The Importance Of The Universal Declaration Of Human Rights

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It is an instinct for people to act when they start to feel some sort of stimulus to their environment. Whether it causes comfort or discomfort, depends on of how the person will act. However, it has become a widespread topic of whether or not there is truly good or true evil. The United Nations proposed the “Universal Declaration of Human Rights” based on how their societies view good and evil. Reacting to the UN’s claim the American Anthropological Association provided a counter argument. The UN’s doctrine is based on the history of their countries, and what they are way to help the world have true law and order. The UN believed if all of the worlds had a set list of what acts are moral and immoral, then world peace would take its course, and there would be far less …show more content…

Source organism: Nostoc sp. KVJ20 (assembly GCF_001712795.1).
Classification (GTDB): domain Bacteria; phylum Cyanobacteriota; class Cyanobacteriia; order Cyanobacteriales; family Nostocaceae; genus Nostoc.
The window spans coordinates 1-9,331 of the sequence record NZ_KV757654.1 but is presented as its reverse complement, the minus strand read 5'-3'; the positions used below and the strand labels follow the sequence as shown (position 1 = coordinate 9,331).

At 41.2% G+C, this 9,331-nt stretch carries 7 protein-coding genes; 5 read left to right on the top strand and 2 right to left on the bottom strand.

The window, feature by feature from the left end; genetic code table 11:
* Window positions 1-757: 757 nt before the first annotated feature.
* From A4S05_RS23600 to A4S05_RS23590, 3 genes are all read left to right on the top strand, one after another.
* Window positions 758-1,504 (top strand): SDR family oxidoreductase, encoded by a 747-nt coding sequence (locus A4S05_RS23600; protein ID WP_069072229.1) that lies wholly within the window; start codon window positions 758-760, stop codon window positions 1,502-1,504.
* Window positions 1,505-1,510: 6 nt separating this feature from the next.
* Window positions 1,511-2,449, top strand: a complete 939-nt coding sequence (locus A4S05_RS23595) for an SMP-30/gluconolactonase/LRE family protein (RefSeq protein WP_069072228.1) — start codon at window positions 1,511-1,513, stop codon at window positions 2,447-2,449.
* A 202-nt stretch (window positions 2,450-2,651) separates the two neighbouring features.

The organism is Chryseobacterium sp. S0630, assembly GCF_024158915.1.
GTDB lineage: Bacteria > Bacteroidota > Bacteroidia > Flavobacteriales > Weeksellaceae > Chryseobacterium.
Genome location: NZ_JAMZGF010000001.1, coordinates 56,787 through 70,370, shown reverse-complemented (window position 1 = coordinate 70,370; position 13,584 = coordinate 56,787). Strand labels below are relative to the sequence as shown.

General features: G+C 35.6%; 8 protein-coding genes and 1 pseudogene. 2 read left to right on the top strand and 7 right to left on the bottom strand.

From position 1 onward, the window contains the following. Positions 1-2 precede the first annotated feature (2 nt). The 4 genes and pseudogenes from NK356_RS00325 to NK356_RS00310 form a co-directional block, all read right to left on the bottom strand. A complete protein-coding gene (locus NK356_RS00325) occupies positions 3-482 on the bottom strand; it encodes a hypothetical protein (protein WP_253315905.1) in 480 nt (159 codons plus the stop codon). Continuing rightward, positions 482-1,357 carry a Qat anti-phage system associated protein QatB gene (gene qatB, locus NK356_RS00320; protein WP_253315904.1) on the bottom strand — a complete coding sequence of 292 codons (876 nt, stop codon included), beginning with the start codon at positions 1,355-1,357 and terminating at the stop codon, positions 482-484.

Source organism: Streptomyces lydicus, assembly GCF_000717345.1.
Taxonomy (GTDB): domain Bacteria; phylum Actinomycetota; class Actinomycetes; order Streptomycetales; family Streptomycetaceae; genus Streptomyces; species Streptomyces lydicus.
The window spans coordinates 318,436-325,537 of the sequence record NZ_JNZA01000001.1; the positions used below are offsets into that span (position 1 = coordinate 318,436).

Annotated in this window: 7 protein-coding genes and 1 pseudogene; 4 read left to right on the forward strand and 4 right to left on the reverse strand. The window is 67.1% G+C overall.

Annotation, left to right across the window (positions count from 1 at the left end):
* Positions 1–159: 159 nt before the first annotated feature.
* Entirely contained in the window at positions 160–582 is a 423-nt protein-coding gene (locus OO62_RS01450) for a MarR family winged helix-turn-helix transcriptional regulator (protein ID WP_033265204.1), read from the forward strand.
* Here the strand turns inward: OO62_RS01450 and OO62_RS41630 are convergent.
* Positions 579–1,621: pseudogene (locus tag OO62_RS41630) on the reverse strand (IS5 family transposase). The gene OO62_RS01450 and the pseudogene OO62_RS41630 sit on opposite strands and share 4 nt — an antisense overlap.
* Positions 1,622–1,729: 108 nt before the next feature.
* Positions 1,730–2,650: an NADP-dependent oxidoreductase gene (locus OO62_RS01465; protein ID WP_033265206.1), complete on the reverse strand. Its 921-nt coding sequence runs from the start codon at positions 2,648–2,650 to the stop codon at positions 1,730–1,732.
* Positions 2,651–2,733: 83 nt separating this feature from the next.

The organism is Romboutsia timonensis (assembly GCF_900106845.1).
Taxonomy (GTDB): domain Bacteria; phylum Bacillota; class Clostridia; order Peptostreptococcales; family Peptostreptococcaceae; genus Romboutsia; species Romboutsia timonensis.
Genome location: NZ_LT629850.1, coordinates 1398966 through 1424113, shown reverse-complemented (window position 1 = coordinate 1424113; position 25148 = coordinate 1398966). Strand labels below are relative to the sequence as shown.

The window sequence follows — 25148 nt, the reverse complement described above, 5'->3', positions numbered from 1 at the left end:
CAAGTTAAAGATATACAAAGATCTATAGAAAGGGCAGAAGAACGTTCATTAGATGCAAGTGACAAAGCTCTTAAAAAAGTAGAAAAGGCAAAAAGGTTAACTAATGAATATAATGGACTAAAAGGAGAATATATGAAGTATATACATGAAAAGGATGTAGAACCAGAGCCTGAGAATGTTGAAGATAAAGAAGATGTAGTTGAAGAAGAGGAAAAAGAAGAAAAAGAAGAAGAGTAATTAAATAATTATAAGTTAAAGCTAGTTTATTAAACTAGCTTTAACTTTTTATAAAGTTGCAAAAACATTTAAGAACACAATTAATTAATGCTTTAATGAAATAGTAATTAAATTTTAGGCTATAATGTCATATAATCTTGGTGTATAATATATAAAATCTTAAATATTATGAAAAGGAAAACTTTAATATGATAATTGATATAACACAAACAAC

For starters, the AAA believes individuals are created through culture, and to respect an individual means to respect how the individual grew up (The American Anthropological Association). Because the UDHR wants equality but discriminates against different beliefs, the AAA thinks their methods will become faulty from controversy. Next, the UDHR needs to understand that science will not prove what is good and what is evil (The American Anthropological Association). This comes back to cultural relativism stating there is no universal opinion describing people’s experiences to be the exact same as another. Lastly, the third principle changes the UDHR’s methods of having everyone believe in the same cultural norms (The American Anthropological Association). The AAA thinks the UDHR fails to accept the social norms and antisocial norms of each society; therefore, a universal culture can not prosper. How can a man be free if a group dictates how the man should think and act? There is no freedom and justice delivered to a man who has ideals forced upon him by the

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